Abstract: In recent years global warming has become a highly salient and polarizing scientific and political issue. One of the challenges facing science communicators today is how best to communicate the impacts of climate change and other environmental issues to lay audiences who have varying political identities. Drawing from social identity theory, this study uses a mall-intercept experiment to examine how individuals with different political orientations responded to potential in-group and out-group victims of global climate change. Specifically, a 2 (in-group victim vs. out-group victim) X 2 (one victim vs. many victims) experimental design was used to examine how respondents would respond to an altered news story discussing the link between climate change and a likely increase in infectious diseases carried by insects. The study finds that individuals who identify as Democrats or Republicans appear to rely more on ideological markers than the framing of climate change when responding to messages about the issue. However, individuals who identified as independents did respond to the different frames in a manner consistent with social identity theory: independent respondents had the strongest emotional reactions and were most willing to take action when given a story depicting a group of in-group victims, less so with stories depicting individual in-group or out-group victims, and had the weakest emotional reactions and were least willing to take action when given a story depicting a group of out-group victims. These results are discussed in terms of how social identity theory can inform related work on the identified victim effect, how practitioners can best communicate climate change to lay audiences, and future directions for research.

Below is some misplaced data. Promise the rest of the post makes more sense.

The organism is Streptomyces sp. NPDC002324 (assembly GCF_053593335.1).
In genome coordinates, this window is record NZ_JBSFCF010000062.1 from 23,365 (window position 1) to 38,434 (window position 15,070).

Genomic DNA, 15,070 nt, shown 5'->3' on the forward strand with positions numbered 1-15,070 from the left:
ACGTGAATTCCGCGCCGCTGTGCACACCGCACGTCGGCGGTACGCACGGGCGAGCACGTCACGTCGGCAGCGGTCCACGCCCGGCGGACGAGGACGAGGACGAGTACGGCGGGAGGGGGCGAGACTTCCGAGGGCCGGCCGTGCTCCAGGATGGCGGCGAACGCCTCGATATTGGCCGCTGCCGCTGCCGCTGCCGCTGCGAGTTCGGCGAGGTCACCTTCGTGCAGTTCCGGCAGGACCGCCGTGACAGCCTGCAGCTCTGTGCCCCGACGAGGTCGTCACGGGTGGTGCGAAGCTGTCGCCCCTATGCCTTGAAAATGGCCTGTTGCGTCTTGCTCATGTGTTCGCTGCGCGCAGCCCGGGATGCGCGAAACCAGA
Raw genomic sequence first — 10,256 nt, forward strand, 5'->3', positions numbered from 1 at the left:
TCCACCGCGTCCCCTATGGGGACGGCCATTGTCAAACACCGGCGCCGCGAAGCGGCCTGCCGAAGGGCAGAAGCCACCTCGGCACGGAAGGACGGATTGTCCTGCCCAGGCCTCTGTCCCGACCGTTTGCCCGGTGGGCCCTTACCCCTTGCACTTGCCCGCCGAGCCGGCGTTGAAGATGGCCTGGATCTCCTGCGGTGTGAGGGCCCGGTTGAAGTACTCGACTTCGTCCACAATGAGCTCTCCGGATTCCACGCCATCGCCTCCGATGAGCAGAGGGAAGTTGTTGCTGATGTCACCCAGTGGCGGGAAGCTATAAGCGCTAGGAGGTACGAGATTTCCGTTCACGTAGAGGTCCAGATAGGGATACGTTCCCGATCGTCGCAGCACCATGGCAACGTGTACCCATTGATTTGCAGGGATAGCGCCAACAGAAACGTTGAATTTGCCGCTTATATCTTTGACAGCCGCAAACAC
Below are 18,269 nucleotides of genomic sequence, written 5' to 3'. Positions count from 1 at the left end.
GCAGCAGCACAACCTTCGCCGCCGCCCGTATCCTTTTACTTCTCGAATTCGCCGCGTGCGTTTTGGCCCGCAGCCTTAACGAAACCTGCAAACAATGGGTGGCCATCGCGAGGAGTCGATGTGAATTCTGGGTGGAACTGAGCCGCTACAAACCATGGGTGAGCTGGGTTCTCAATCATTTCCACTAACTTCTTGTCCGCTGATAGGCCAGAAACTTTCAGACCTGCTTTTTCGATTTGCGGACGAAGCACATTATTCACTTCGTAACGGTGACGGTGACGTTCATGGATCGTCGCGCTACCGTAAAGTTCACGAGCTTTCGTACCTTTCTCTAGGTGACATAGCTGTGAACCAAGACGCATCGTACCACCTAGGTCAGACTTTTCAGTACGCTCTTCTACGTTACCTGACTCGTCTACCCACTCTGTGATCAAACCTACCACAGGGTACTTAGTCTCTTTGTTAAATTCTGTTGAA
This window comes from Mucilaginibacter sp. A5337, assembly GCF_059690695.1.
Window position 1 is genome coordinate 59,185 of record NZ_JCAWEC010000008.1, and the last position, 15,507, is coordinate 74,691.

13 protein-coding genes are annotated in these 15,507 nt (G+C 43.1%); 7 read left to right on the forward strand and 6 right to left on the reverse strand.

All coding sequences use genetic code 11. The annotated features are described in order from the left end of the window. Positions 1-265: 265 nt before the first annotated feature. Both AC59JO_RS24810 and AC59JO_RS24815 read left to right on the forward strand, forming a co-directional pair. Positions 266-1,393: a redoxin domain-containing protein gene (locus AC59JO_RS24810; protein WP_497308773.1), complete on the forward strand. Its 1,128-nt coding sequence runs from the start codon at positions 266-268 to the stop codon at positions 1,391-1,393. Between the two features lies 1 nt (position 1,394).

W2-D.3  11:10  Environmental and Security Risk Perception. McGarrell EF*, Gibbs C, Zimmermann CR; Michigan State University

Abstract: The study of risk has included significant attention to perceptions of risk. In addition to characteristics of the hazard, prior research indicates that citizen perceptions of risk are driven by sociopolitical factors including status, alienation, and trust. These dimensions are, in turn, shaped by gender, race, age, and education. This paper attempts to contribute to our understanding of risk perception by analyzing several of the most important and publicly discussed risks in contemporary society: climate change, terrorism, and border security. The paper tests the extent to which common dimensions shape the perception of risk across these domains and the extent to which sociopolitical worldviews distinguish the perceptions of these risks. The data come from a survey of residents of the state of Michigan conducted in the fall of 2007.

W2-D.4  11:30  Who’s afraid of the big bad wolf? Some thoughts about values, environmental concern and perceived risk associated with wildlife management. Clarke C*; Cornell University

Abstract: Understanding how individuals perceive risk associated with wildlife management can help managers better interact and communicate with stakeholders. Building on research that emphasizes the role of personal values and environmental concern in shaping environmental risk perceptions, this presentation explores (from a theoretical angle) how these concepts influence risk judgments about wolf management. As a potential source of both attitude and value-based conflict among stakeholders, wolf management remains controversial in areas where wolves are re-colonizing former range. In particular, the presentation argues three points. First, scholars need to incorporate value conceptualizations that transcend risk contexts. Second, scholars should view “environmental concern” as a manifestation of underlying values, not as end-point determinants of risk perceptions themselves. Finally, research should consider how these two concepts interact with issue attributes to influence risk judgments. Implications for future research, wildlife-related risk communication, and management will be discussed.